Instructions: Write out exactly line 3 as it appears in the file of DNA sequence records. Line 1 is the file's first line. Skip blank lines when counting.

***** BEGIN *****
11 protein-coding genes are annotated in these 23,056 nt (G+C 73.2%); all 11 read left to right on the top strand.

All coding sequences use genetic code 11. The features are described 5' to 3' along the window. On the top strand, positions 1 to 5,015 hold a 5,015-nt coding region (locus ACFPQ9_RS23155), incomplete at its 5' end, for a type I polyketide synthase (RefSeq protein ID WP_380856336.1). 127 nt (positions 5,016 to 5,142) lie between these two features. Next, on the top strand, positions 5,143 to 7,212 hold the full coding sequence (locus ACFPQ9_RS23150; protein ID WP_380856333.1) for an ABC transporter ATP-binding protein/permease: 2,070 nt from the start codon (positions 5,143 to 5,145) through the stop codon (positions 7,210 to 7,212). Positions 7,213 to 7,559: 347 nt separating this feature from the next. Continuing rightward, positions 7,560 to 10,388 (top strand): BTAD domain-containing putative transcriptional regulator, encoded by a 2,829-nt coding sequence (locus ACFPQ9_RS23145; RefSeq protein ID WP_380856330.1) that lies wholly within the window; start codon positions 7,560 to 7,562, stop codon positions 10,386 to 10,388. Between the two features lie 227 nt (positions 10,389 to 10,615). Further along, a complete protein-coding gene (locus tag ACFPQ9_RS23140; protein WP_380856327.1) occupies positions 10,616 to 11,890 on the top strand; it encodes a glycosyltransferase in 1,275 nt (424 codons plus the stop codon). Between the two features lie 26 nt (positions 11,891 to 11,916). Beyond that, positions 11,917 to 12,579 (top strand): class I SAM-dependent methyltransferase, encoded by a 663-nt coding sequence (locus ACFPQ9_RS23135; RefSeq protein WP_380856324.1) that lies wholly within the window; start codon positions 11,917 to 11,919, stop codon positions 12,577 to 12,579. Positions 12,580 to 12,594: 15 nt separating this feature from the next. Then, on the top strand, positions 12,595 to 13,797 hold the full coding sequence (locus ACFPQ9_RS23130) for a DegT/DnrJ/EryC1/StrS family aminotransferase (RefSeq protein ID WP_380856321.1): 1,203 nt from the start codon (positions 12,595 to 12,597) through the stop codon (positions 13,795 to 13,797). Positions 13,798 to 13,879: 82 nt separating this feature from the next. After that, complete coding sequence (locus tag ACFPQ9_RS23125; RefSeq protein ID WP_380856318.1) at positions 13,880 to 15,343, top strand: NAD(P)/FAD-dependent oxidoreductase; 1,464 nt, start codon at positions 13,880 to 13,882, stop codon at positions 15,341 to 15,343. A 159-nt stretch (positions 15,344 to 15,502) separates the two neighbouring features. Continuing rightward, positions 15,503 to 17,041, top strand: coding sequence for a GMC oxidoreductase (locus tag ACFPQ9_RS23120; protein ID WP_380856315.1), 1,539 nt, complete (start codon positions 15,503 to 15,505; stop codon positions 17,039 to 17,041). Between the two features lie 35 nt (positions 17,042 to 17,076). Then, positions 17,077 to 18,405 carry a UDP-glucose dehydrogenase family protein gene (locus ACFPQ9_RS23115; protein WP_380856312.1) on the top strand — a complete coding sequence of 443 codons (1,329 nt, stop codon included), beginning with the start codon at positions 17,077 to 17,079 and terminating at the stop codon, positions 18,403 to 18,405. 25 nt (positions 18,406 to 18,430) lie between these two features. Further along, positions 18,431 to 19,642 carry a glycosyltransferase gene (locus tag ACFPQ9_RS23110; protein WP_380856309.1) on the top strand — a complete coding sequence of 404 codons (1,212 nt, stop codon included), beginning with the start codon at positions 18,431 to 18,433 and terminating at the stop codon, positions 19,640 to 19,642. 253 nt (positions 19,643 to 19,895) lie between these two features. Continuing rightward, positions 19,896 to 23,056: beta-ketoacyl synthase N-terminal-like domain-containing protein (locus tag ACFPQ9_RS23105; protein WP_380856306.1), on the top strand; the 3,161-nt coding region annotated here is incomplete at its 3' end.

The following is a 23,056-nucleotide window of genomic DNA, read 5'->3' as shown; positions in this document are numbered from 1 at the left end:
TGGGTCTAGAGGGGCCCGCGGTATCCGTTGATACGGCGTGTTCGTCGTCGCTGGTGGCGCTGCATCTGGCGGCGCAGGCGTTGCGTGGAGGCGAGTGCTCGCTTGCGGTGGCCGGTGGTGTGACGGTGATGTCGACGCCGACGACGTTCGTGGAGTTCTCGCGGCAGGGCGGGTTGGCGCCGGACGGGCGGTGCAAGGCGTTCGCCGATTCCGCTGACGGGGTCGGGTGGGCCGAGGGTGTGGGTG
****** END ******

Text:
The following is a 23,056-nucleotide window of genomic DNA, read 5'->3' as shown; positions in this document are numbered from 1 at the left end: